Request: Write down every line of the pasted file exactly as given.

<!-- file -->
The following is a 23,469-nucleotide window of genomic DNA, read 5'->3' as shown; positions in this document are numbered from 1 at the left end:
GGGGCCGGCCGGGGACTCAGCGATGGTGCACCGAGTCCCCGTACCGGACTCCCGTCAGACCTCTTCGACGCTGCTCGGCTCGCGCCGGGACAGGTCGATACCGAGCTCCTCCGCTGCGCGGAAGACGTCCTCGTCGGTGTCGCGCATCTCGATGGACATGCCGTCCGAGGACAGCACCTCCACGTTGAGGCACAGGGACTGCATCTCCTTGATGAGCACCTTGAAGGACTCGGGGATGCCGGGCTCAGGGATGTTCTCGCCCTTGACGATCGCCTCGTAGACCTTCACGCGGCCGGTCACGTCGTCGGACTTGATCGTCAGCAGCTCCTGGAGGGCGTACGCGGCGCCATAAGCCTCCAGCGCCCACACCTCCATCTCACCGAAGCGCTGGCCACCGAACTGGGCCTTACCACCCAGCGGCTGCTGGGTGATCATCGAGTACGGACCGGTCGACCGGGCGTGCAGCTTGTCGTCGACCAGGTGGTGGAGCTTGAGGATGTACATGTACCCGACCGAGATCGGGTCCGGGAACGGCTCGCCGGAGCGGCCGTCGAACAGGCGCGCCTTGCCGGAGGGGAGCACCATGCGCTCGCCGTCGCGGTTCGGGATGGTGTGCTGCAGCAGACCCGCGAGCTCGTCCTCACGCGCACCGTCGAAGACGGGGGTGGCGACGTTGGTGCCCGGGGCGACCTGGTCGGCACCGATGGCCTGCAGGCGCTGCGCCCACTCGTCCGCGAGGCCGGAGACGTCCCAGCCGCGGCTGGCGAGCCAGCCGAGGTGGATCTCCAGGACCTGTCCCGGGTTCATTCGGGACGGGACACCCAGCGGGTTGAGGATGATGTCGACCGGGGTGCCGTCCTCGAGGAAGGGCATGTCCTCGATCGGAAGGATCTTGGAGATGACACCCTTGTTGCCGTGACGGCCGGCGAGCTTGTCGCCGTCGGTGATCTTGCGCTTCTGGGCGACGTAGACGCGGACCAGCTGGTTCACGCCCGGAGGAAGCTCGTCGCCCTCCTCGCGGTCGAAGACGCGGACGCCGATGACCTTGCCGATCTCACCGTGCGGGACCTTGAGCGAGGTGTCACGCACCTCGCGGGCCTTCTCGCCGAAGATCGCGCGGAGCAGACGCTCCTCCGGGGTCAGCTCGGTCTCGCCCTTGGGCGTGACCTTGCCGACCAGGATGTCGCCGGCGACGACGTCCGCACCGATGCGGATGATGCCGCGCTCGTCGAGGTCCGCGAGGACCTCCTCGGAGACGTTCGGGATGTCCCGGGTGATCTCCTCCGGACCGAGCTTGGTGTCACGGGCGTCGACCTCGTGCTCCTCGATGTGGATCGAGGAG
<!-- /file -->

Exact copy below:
The following is a 23,469-nucleotide window of genomic DNA, read 5'->3' as shown; positions in this document are numbered from 1 at the left end:
GGGGCCGGCCGGGGACTCAGCGATGGTGCACCGAGTCCCCGTACCGGACTCCCGTCAGACCTCTTCGACGCTGCTCGGCTCGCGCCGGGACAGGTCGATACCGAGCTCCTCCGCTGCGCGGAAGACGTCCTCGTCGGTGTCGCGCATCTCGATGGACATGCCGTCCGAGGACAGCACCTCCACGTTGAGGCACAGGGACTGCATCTCCTTGATGAGCACCTTGAAGGACTCGGGGATGCCGGGCTCAGGGATGTTCTCGCCCTTGACGATCGCCTCGTAGACCTTCACGCGGCCGGTCACGTCGTCGGACTTGATCGTCAGCAGCTCCTGGAGGGCGTACGCGGCGCCATAAGCCTCCAGCGCCCACACCTCCATCTCACCGAAGCGCTGGCCACCGAACTGGGCCTTACCACCCAGCGGCTGCTGGGTGATCATCGAGTACGGACCGGTCGACCGGGCGTGCAGCTTGTCGTCGACCAGGTGGTGGAGCTTGAGGATGTACATGTACCCGACCGAGATCGGGTCCGGGAACGGCTCGCCGGAGCGGCCGTCGAACAGGCGCGCCTTGCCGGAGGGGAGCACCATGCGCTCGCCGTCGCGGTTCGGGATGGTGTGCTGCAGCAGACCCGCGAGCTCGTCCTCACGCGCACCGTCGAAGACGGGGGTGGCGACGTTGGTGCCCGGGGCGACCTGGTCGGCACCGATGGCCTGCAGGCGCTGCGCCCACTCGTCCGCGAGGCCGGAGACGTCCCAGCCGCGGCTGGCGAGCCAGCCGAGGTGGATCTCCAGGACCTGTCCCGGGTTCATTCGGGACGGGACACCCAGCGGGTTGAGGATGATGTCGACCGGGGTGCCGTCCTCGAGGAAGGGCATGTCCTCGATCGGAAGGATCTTGGAGATGACACCCTTGTTGCCGTGACGGCCGGCGAGCTTGTCGCCGTCGGTGATCTTGCGCTTCTGGGCGACGTAGACGCGGACCAGCTGGTTCACGCCCGGAGGAAGCTCGTCGCCCTCCTCGCGGTCGAAGACGCGGACGCCGATGACCTTGCCGATCTCACCGTGCGGGACCTTGAGCGAGGTGTCACGCACCTCGCGGGCCTTCTCGCCGAAGATCGCGCGGAGCAGACGCTCCTCCGGGGTCAGCTCGGTCTCGCCCTTGGGCGTGACCTTGCCGACCAGGATGTCGCCGGCGACGACGTCCGCACCGATGCGGATGATGCCGCGCTCGTCGAGGTCCGCGAGGACCTCCTCGGAGACGTTCGGGATGTCCCGGGTGATCTCCTCCGGACCGAGCTTGGTGTCACGGGCGTCGACCTCGTGCTCCTCGATGTGGATCGAGGAG